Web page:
Resources for Parents of College-Bound Students Challenges for the college-bound student



newsletter — December 28, 2014

Extracurricular Activities, Part 2

Perfect complements to the coursework in your student's resumé

by Diane Speed

Extracurricular gemsExtracurriculars are important for a host of reasons. For one thing, the activities your child participates in as a highschooler can be life-altering, leading to the discovery of new and unexpected interests, even passions. They can also, of course, be a real differentiator on college applications, not only opening doors at selective schools, but leading to merit scholarships and more.

Last summer we published Part 1 of this survey of ideas for extracurricular activities. We shared ideas for tapping into adult opportunities in your community — e.g., through internships, part-time jobs, and military-affiliated groups.

Here in Part 2 we'll discuss sports, debate & government, science & technology, and community service.

Debate & government

Teens love to argue. Getting involved in a forensics team is a great way to take that proclivity and put it to good use. Arguing a point is useless unless it's backed up by facts and presented persuasively. By joining a forensics team, teens learn how to conduct research, frame arguments, and articulate and advocate a point of view.

Parents can easily organize a local debate group, especially those with familiarity in the law, government, rhetoric, etc. But even if you don't have training in those areas, resources exist to support local efforts.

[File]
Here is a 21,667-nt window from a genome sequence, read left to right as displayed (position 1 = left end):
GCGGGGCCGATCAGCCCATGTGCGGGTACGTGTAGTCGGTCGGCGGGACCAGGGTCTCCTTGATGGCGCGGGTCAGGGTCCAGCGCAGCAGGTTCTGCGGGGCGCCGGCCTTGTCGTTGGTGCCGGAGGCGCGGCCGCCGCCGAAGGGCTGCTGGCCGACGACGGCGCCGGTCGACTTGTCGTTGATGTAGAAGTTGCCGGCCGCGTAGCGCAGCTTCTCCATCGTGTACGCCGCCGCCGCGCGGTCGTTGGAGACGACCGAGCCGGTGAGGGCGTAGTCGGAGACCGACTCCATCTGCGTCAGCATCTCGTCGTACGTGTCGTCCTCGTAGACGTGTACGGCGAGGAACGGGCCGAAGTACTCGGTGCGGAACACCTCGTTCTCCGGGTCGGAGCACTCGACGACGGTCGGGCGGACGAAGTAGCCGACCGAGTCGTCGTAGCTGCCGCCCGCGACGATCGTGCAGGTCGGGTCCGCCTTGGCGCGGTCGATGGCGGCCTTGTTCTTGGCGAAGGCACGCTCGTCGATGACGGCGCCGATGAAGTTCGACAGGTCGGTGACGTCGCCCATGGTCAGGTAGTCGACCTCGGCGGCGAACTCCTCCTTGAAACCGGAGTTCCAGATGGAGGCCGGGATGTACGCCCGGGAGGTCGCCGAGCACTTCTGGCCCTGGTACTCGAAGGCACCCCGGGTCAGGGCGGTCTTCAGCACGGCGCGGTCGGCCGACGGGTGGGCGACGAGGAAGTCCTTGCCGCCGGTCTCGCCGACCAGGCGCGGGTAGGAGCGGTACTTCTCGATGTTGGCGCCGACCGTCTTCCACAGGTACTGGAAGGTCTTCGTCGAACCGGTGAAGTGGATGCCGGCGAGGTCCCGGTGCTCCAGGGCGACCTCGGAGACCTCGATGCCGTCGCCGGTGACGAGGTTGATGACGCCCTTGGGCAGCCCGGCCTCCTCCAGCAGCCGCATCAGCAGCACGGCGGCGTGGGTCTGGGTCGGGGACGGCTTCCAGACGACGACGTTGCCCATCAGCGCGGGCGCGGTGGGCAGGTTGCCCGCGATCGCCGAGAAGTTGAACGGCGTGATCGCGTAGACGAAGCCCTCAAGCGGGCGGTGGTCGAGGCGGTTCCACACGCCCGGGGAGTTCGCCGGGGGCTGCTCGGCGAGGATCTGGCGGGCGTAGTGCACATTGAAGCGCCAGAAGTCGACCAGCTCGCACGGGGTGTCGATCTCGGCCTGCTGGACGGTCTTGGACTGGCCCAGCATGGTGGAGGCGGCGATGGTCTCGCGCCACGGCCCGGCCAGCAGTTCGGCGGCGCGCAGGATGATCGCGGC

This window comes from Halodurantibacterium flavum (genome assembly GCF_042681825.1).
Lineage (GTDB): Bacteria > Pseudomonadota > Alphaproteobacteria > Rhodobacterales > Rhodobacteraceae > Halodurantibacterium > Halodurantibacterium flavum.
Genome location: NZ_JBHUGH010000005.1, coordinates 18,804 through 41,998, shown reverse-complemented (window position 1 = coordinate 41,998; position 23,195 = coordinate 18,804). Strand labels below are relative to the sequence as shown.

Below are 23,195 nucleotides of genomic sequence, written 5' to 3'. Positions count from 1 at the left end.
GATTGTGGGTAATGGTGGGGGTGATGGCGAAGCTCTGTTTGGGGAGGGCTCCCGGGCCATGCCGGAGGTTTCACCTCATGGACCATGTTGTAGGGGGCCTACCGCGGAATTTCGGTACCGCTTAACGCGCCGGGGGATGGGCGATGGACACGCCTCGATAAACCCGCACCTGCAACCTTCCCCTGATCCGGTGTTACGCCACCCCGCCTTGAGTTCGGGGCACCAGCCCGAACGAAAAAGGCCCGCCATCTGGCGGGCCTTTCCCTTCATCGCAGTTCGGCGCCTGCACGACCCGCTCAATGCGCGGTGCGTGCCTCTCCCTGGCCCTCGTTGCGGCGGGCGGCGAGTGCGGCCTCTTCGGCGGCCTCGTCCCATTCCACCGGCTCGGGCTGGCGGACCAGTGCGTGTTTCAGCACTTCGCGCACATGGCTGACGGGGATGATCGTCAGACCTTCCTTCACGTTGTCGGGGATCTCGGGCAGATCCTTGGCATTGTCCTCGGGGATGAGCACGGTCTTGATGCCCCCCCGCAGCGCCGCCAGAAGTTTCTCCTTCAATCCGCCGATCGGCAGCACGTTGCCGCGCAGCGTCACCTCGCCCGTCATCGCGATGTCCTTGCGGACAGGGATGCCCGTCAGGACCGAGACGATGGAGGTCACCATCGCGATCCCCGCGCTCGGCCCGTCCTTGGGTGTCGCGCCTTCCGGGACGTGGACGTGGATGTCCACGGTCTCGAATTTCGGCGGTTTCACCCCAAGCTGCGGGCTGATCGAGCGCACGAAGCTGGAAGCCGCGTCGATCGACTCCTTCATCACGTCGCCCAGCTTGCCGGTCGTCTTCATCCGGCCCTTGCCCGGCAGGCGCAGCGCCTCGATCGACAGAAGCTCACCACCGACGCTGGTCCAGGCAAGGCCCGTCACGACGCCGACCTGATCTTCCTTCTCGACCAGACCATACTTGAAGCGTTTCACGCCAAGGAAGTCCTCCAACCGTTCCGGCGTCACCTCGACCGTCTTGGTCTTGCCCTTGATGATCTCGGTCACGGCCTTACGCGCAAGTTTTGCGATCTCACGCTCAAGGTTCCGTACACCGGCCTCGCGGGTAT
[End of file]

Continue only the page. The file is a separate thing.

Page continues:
Affordable do-it-yourself approach
Here is a nice, affordable debate course created by Ray Engel, a homeschooling father of six children from Salem, Oregon. He writes, "A big part of our homeschool, high-school program has been Team Policy Debate. I have been teaching and coaching Team Policy Debate for over a dozen years." — Ray's Introduction to Debate: An On-Line Downloadable Course is a complete 11-week introduction with over 10 hours of video instruction in more than 30 lectures. It also includes a complete set of course lecture notes and resource materials and costs only a few dollars.

Although parents can readily form local debate groups with just a few students, national organizations exist to provide a platform for teens to learn about current events, political organizations, and humanitarian issues, and use their knowledge to compete nationally. Here are a few that homeschoolers can join:

Future Problem Solvers (FPS)
FPS is an organization that provides creative problem solving challenges in the form of a curriculum and hosts competitions each year. The program consists of explorations in global issues, such as clean water or human trafficking, community issues in your state or city, and team initiatives using art and writing. Schools and individuals in grades 4-12 from across the nation participate in FPS, and the organization welcomes homeschoolers.

Mock Trial
Mock Trial is an organization dedicated to "promoting an understanding and appreciation of the American judicial system through academic competitions and other endeavors for students." Each year they hold a national competition over Mother's Day Weekend in a different state. To participate at nationals, each state, territory or country is required to pay a membership fee. The fee is $250 and is due by January 15th. This membership fee is separate and in addition to a team's $500 tournament registration fee. To find a coordinator for Mock Trial in your state, use this link and choose State Coordinators from the menu on the left: